I truly enjoyed Golden Horus and finished the book in under two days. I just couldn't put it down. This is a well rewritten book with an interesting concept - what would an Ancient Egyptian think of 20th century America? How would he react to McDonalds, pizza, automatic doors, the large beer selection or cars? Slyvia Shults addresses this situation in Golden Horus when the Pharoah Tutankhamun accidentally travels forward in time and finds himself living 3700 years into the future.
Shults' Tutankhamun is a very believable, assertive young man who is trying to comprehend his predicament. He is the ruler and living god of a long dead civilization whose remnants are found behind musuem glass. Religious worship, as he knows it, has been considered pagan for centuries. The societal hierarchy with which he has lived his whole life exists no longer - men and women as well as people at different socio-economic levels appear to treat each other with a degree of equality that Tutankhamun has never experienced. How should he both adjust and live in this new world? Tutankhamun turns to the three American friends he has made, Susan, a sucessful romance writer, John, a history professor, and Dr. Zenger, and Egyptologist, to guide him in his new life.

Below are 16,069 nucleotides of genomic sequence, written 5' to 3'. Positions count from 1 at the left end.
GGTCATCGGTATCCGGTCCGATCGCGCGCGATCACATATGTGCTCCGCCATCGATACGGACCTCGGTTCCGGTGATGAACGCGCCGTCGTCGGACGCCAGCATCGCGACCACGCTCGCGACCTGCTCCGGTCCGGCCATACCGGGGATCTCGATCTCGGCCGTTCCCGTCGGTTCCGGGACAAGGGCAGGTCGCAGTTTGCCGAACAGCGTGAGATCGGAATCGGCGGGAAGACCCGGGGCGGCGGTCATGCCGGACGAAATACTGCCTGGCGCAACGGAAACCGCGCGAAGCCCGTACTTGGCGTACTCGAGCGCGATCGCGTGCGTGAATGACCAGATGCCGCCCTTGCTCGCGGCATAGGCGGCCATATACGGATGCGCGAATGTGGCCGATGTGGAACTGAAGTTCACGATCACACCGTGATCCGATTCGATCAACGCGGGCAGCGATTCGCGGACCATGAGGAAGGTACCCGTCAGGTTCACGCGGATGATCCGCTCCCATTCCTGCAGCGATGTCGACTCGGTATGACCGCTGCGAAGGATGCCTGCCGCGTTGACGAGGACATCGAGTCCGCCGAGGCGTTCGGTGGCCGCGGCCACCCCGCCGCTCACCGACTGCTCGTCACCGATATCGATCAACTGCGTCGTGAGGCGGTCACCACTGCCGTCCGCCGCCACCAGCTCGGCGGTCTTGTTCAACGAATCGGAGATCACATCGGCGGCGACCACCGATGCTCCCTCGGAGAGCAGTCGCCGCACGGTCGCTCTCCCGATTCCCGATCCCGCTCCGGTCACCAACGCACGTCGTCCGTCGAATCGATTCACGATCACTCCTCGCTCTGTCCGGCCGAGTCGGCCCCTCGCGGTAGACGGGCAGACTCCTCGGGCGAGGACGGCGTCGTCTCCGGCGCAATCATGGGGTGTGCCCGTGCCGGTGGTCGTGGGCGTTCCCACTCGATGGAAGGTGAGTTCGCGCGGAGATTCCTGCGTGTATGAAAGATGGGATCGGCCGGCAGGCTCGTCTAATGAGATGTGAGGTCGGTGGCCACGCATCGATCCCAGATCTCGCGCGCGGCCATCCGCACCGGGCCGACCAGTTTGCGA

I would suggest this book to anyone who enjoys historical fiction. While the details are not entirely accurate, the vast majority of Ancient Egyptian history is correct (as best we know it...)Shults' characters are engaging and memorable and I can assure you that life for Susan and John (and the reader too!)becomes interesting when Tutankhamun decides that he must find a way for them to experience the Ancient Egypt in which he grew up.